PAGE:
Letting Go of Approval Seeking

While we’re tangled in the pursuit of control, we often get hooked on the approval of others, without even realizing it. We convince ourselves to believe that since we’ve gotten in shape, or earned that promotion or married the man / woman of our dreams, that we no longer seek the approval of others, but we do. It comes out in tiny ways, CONSTANTLY.  We get upset for not being included or invited to an event or group. We get upset by the mistakes we’ve made at work that upset a coworker, boss or client. We live in fear and stress while facing a difficult conversation. We live for the approval of others, instead of focusing on pleasing God. 

I remember a time when my daughter was about 6 months old and I was growing my business. A family member questioned my decision to work while my young family was sprouting. She said, “Well if you get a day nanny and a night nanny, when will you see your kid?”  I was so hurt and offended that I cried. I limited the support that I knew I needed, I justified my decisions to anyone that would listen. In hindsight, I should’ve smiled and thanked my family member for her concern. I should’ve told her that I’d prayed about it and I know that I was putting my tiny, innocent daughter’s needs first. I’d have welcomed this loving family member to my home more and judged her less. I’d have had a much more stable and loving response to the things that undeservingly occupied my mind, and borrowed what little energy I felt I had. Had I given my attention to God and consulted Him before reacting and acting, I’d have been rewarded with joy and clarity. I was blind to what mattered.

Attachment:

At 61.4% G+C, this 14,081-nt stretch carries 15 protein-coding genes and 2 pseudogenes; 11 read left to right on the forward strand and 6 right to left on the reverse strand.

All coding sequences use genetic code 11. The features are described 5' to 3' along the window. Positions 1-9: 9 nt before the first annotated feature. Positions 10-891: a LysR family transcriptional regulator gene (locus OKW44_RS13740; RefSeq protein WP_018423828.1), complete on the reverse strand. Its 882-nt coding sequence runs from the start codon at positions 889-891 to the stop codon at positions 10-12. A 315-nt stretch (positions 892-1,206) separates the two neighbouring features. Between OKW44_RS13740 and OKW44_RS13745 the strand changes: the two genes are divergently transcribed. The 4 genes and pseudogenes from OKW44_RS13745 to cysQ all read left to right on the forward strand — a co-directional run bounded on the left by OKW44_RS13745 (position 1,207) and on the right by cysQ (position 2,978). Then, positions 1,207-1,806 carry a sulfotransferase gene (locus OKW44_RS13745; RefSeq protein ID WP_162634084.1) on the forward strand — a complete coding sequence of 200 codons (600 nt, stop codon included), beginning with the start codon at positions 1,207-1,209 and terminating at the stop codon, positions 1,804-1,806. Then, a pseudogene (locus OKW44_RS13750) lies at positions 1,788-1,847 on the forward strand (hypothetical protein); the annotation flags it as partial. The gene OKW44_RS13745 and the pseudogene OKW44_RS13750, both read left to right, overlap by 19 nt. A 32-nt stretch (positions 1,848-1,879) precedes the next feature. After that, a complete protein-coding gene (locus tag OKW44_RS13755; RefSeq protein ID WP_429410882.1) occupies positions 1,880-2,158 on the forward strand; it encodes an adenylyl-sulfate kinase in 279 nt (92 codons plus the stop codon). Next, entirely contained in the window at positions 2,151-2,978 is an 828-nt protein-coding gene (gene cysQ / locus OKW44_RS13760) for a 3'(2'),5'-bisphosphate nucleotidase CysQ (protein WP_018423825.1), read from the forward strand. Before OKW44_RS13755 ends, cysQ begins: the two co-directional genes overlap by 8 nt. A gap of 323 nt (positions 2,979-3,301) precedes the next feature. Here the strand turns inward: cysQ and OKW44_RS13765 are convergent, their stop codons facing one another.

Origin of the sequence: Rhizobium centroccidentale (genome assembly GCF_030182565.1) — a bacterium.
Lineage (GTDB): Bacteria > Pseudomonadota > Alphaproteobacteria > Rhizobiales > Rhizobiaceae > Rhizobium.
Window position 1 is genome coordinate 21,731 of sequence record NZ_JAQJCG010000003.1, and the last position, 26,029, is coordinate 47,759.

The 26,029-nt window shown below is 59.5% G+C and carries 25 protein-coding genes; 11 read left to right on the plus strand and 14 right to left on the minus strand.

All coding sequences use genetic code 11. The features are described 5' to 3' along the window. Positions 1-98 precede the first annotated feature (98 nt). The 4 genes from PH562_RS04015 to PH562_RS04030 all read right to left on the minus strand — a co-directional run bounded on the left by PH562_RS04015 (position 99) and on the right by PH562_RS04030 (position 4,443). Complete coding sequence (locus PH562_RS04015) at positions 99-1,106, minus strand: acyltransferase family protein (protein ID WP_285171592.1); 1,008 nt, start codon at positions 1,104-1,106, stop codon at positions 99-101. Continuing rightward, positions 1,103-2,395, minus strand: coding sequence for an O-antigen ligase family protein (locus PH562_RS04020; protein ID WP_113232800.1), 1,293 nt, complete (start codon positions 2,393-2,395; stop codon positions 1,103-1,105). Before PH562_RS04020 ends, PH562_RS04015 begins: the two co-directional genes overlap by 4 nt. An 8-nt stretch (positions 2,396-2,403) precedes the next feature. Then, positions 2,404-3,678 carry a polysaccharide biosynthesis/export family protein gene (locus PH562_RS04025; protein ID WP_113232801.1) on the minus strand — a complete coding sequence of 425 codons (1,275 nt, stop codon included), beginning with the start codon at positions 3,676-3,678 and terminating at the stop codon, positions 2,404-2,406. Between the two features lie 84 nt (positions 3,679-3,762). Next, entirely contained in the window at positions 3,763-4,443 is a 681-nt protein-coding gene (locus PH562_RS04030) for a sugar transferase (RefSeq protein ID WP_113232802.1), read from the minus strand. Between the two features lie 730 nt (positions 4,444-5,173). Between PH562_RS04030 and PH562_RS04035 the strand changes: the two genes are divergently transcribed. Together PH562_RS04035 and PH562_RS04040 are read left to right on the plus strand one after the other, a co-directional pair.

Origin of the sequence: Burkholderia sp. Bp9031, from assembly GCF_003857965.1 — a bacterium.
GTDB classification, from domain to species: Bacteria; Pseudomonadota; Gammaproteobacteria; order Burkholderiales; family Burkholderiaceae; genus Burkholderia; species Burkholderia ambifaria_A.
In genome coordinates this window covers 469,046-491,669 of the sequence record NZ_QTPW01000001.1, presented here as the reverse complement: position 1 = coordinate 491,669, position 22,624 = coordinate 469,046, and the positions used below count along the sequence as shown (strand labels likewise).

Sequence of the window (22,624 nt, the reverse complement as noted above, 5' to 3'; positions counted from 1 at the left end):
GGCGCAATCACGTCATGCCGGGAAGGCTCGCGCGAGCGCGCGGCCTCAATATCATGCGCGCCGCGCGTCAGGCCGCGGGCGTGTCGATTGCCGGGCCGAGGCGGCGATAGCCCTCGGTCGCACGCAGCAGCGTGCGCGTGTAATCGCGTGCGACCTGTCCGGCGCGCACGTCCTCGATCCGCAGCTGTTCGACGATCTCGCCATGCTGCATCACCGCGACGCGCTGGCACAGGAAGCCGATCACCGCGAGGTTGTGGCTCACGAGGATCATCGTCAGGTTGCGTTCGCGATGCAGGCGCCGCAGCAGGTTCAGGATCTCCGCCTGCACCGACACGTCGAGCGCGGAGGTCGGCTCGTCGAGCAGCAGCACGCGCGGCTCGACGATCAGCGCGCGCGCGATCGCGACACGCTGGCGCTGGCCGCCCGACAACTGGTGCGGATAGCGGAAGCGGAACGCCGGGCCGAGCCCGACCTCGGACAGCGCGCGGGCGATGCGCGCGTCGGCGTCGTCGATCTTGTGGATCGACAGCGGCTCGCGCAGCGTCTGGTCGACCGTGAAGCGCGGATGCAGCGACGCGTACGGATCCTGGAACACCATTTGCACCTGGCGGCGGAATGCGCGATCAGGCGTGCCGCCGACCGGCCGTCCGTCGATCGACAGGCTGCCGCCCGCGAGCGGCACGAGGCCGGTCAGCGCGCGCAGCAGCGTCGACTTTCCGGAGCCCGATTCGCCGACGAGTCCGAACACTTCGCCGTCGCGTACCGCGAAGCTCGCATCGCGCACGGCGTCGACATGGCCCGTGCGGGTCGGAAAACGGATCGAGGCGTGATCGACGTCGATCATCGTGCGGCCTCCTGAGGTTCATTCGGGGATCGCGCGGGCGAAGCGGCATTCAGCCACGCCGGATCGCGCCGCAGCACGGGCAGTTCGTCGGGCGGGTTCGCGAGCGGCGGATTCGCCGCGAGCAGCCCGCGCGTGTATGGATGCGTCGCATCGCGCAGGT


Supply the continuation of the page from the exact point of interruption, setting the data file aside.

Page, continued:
Perfectionism is Evil

There’s a little voice that creeps in every now and again. It doesn’t want you to think you’re deserving of love, progress and happiness. It wants you to believe that you’re not good enough for those around you. It will stunt your progress and hold you captive in self-doubt. It’s not from God, it’s from the enemy. In order to live in joy and light, we have to learn to pray, embrace God’s unconditional love for us and recognize and shut down the voice of the enemy. You are enough. The idea that balance is the key to happiness is a lie. Man (and woman) were created to work. Even Adam and Eve worked. God said we were to work and then rest (and worship and pray) on the seventh day. However in today’s day and age, we act like balance is the answer. We act like we should have equal time working, playing, resting and binge watching the negativity that is most streaming entertainment.

What is Balance?

When you think about the word “balance” you think of equal parts. You may imagine a scale that’s got “family” on one end and “work” on the other. You may try to organize and control your life into equal parts, with the false belief that once you have accomplished this completely unrealistic feat, that you’ll finally be fulfilled. Yes, balance exists, but not in equal parts. 

What is Balance Really?